Stuck in traffic on skyway Israel beckons travelers

If you’re a driver or a passenger in one of the 140,000 vehicles that travel over the elevated section of

I-80 in San Francisco each day, you’ve probably seen at least one of them.

“Visit Israel. Different from the Israel in the news” the huge blue billboards blare in yellow text. One is visible to westbound travelers; those heading east can see the other.

The billboards are the latest advertising by BlueStarPR, and were designed to have a broad reach.

“Our goal is to reach people who would never even consider Israel as a place to visit,” said Jonathan Carey, director of San Francisco-based BlueStarPR. “We took it completely away from politics to reach them with a simple message and a simple image.”

In addition to the text, the billboard features a photograph of five stylish Israeli women laughing as they stroll along Shenkin Street in Tel Aviv.

This marks the second time BlueStarPR has bought space on the San Francisco skyway. More often, the agency places posters at kiosks around the Bay Area or rents billboard space in less expensive areas, such as San Francisco’s Mission District or in Berkeley.

The skyway is home to some of the most expensive advertising real estate in the Bay Area, since every day around 140,000 cars pass over that stretch of highway, often slowed down by traffic.

Renting space on a billboard visible from the skyway can cost up to $60,000 per month. But because BlueStarPR is a nonprofit agency, and because advertising sales are struggling in the economic downturn, BlueStarPR bought two for just $6,000.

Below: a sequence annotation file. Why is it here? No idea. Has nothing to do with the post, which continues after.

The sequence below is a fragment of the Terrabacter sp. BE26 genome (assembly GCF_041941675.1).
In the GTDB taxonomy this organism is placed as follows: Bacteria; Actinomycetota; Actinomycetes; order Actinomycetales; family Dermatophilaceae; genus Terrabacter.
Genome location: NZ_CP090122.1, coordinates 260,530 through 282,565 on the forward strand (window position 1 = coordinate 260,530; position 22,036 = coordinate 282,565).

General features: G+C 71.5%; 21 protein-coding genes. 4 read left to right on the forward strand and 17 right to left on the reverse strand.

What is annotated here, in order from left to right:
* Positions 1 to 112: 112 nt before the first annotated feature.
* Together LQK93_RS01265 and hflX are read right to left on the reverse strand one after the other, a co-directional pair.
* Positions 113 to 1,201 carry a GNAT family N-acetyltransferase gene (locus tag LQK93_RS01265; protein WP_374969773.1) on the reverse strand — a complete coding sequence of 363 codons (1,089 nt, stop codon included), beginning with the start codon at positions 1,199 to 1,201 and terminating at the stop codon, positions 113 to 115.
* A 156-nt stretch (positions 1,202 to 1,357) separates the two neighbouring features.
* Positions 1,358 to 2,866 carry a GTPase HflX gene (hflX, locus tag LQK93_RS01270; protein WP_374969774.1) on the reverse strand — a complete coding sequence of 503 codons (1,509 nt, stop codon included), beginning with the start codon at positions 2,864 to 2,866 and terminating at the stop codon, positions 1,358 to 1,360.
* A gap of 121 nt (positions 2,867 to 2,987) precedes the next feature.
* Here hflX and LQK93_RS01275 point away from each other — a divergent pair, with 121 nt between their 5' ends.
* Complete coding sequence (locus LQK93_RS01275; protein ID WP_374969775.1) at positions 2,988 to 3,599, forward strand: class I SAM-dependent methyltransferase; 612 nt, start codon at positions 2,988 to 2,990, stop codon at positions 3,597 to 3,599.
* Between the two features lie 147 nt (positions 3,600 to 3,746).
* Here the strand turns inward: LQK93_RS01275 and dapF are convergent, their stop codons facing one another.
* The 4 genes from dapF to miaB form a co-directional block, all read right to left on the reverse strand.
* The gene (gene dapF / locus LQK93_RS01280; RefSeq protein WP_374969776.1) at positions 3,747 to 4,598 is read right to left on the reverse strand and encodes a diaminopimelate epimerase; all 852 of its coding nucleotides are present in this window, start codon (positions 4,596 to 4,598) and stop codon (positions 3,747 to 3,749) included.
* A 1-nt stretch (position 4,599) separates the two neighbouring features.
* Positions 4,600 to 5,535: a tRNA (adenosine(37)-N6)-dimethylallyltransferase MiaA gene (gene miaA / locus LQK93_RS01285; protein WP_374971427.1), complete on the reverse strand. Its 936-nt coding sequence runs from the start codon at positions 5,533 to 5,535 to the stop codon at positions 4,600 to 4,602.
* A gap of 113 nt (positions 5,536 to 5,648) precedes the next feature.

“Can you imagine? On the skyway?” marveled Meirav Yaron, associate director of BlueStarPR. “It’s an indication of how much the economy is hurting.”

The billboards have been up since Nov. 7, and though they’re scheduled to end their run Sunday, Dec. 7, they will remain posted at no extra charge if the billboard space is not rented — a not unlikely scenario “given this ad climate,” Carey said.

BlueStarPR is considering a similar billboard campaign in Washington, D.C. to coincide with President-elect Barack Obama’s inauguration.

The overall goal is to make Israel skeptics of all faiths reconsider their perspectives on the Jewish state.

“People have very little knowledge about Israel, about life in Israel other than what they see on television, which is very biased,” Yaron said. “We hope to change their perceptions, to show how modern and developed Israel is, and how much Israel contributes to the world.”

Stacey Palevsky

Stacey Palevsky is a former J. staff writer.